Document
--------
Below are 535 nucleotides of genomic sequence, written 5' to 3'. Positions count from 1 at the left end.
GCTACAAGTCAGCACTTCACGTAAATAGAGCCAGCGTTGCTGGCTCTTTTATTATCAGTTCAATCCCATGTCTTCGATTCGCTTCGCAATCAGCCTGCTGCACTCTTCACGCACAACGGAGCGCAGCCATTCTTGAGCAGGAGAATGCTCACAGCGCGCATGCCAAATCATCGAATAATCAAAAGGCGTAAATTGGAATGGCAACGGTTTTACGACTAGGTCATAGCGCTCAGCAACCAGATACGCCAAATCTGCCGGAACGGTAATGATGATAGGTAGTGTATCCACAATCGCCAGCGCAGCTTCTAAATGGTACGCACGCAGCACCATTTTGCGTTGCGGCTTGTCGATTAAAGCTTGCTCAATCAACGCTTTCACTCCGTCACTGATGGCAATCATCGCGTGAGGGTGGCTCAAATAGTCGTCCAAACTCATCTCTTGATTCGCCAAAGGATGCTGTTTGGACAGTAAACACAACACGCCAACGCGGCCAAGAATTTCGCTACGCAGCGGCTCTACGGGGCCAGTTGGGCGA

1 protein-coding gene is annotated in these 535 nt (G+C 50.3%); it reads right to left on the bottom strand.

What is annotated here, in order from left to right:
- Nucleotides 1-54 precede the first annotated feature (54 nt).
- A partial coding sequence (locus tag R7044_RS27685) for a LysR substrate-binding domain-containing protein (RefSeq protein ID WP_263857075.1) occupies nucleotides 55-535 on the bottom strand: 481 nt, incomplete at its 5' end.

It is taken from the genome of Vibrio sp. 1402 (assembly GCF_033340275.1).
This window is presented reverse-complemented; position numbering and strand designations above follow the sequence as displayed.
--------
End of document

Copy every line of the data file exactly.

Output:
Below are 535 nucleotides of genomic sequence, written 5' to 3'. Positions count from 1 at the left end.
GCTACAAGTCAGCACTTCACGTAAATAGAGCCAGCGTTGCTGGCTCTTTTATTATCAGTTCAATCCCATGTCTTCGATTCGCTTCGCAATCAGCCTGCTGCACTCTTCACGCACAACGGAGCGCAGCCATTCTTGAGCAGGAGAATGCTCACAGCGCGCATGCCAAATCATCGAATAATCAAAAGGCGTAAATTGGAATGGCAACGGTTTTACGACTAGGTCATAGCGCTCAGCAACCAGATACGCCAAATCTGCCGGAACGGTAATGATGATAGGTAGTGTATCCACAATCGCCAGCGCAGCTTCTAAATGGTACGCACGCAGCACCATTTTGCGTTGCGGCTTGTCGATTAAAGCTTGCTCAATCAACGCTTTCACTCCGTCACTGATGGCAATCATCGCGTGAGGGTGGCTCAAATAGTCGTCCAAACTCATCTCTTGATTCGCCAAAGGATGCTGTTTGGACAGTAAACACAACACGCCAACGCGGCCAAGAATTTCGCTACGCAGCGGCTCTACGGGGCCAGTTGGGCGA

1 protein-coding gene is annotated in these 535 nt (G+C 50.3%); it reads right to left on the bottom strand.

What is annotated here, in order from left to right:
- Nucleotides 1-54 precede the first annotated feature (54 nt).
- A partial coding sequence (locus tag R7044_RS27685) for a LysR substrate-binding domain-containing protein (RefSeq protein ID WP_263857075.1) occupies nucleotides 55-535 on the bottom strand: 481 nt, incomplete at its 5' end.

It is taken from the genome of Vibrio sp. 1402 (assembly GCF_033340275.1).
This window is presented reverse-complemented; position numbering and strand designations above follow the sequence as displayed.